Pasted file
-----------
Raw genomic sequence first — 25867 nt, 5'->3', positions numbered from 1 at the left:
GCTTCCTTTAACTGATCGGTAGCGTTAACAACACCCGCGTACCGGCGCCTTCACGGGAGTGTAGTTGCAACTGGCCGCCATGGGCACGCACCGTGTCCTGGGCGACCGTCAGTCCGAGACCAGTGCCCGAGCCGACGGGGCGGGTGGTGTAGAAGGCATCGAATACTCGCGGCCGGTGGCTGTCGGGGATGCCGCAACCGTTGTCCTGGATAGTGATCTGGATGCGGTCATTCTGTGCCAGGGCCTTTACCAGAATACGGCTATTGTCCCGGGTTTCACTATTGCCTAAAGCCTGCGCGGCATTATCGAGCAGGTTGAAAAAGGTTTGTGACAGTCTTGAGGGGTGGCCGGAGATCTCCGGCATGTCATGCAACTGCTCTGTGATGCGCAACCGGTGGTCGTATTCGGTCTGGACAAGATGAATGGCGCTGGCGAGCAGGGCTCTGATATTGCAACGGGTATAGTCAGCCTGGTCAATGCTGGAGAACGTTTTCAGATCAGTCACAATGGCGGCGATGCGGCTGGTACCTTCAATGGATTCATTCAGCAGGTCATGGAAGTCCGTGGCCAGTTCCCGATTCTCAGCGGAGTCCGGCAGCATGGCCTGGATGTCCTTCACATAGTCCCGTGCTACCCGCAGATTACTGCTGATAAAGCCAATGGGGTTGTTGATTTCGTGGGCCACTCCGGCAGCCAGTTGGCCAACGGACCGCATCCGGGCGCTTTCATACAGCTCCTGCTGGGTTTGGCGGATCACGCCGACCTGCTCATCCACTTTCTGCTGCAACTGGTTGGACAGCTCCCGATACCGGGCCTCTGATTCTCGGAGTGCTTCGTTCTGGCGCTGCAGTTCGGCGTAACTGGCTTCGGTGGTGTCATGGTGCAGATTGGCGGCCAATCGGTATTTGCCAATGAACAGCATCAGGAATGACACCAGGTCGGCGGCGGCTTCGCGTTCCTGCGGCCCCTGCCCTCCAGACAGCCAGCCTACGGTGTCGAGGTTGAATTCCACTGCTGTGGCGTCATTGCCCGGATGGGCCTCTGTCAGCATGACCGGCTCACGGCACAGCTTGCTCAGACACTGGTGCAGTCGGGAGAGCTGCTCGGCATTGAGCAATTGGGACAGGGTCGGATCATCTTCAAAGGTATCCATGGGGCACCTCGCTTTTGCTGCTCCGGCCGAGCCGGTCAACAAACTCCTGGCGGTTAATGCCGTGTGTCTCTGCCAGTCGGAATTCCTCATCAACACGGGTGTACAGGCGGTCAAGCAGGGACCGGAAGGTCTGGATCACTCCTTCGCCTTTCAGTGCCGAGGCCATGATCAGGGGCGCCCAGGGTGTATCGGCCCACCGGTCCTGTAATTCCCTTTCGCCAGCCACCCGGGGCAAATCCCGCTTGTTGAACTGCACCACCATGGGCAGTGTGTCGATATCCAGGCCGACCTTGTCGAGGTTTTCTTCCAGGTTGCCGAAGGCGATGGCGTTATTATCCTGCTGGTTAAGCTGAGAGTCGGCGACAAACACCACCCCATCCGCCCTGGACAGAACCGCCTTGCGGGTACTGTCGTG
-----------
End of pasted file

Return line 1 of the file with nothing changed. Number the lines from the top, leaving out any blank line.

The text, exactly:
Raw genomic sequence first — 25867 nt, 5'->3', positions numbered from 1 at the left: